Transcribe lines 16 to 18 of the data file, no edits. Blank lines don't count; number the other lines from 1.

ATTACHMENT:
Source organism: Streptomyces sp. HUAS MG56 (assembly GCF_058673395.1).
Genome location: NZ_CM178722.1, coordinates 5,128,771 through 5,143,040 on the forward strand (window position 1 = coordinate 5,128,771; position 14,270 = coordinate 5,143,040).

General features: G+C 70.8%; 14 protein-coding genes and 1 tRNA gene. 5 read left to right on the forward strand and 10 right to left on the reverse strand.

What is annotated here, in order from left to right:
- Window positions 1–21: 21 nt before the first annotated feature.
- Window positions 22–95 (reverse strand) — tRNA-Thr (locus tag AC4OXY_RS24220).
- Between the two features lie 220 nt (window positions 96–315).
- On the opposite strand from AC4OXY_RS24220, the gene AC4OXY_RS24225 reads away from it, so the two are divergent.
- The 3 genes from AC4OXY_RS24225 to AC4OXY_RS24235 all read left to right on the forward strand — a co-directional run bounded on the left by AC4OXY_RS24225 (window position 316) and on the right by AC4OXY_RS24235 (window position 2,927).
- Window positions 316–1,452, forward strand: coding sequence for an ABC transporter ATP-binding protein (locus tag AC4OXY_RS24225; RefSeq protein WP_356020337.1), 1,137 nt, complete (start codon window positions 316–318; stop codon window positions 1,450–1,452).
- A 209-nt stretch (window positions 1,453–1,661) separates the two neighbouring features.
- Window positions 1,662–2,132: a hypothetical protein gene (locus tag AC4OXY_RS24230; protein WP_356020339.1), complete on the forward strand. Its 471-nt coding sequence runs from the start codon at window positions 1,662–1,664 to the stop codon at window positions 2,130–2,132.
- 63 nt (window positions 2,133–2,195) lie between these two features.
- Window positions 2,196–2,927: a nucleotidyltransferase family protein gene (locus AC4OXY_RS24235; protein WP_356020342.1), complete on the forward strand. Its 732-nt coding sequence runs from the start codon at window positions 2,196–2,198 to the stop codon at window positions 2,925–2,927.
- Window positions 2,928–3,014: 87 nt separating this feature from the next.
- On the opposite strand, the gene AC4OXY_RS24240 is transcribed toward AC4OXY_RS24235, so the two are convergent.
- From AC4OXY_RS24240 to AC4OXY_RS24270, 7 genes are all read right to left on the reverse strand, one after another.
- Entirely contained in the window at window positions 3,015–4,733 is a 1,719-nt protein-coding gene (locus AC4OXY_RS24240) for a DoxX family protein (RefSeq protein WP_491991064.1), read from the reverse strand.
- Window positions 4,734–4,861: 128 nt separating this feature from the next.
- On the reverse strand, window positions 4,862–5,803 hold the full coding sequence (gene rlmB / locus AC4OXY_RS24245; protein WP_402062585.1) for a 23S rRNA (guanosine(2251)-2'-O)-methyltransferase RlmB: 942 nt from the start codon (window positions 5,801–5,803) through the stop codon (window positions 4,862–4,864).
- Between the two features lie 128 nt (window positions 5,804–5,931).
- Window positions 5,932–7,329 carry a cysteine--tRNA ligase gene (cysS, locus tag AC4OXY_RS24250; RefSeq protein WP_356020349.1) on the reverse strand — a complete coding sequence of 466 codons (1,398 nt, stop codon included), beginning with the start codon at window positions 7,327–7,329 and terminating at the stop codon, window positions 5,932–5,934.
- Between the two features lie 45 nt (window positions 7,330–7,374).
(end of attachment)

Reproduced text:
- On the opposite strand, the gene AC4OXY_RS24240 is transcribed toward AC4OXY_RS24235, so the two are convergent.
- From AC4OXY_RS24240 to AC4OXY_RS24270, 7 genes are all read right to left on the reverse strand, one after another.
- Entirely contained in the window at window positions 3,015–4,733 is a 1,719-nt protein-coding gene (locus AC4OXY_RS24240) for a DoxX family protein (RefSeq protein WP_491991064.1), read from the reverse strand.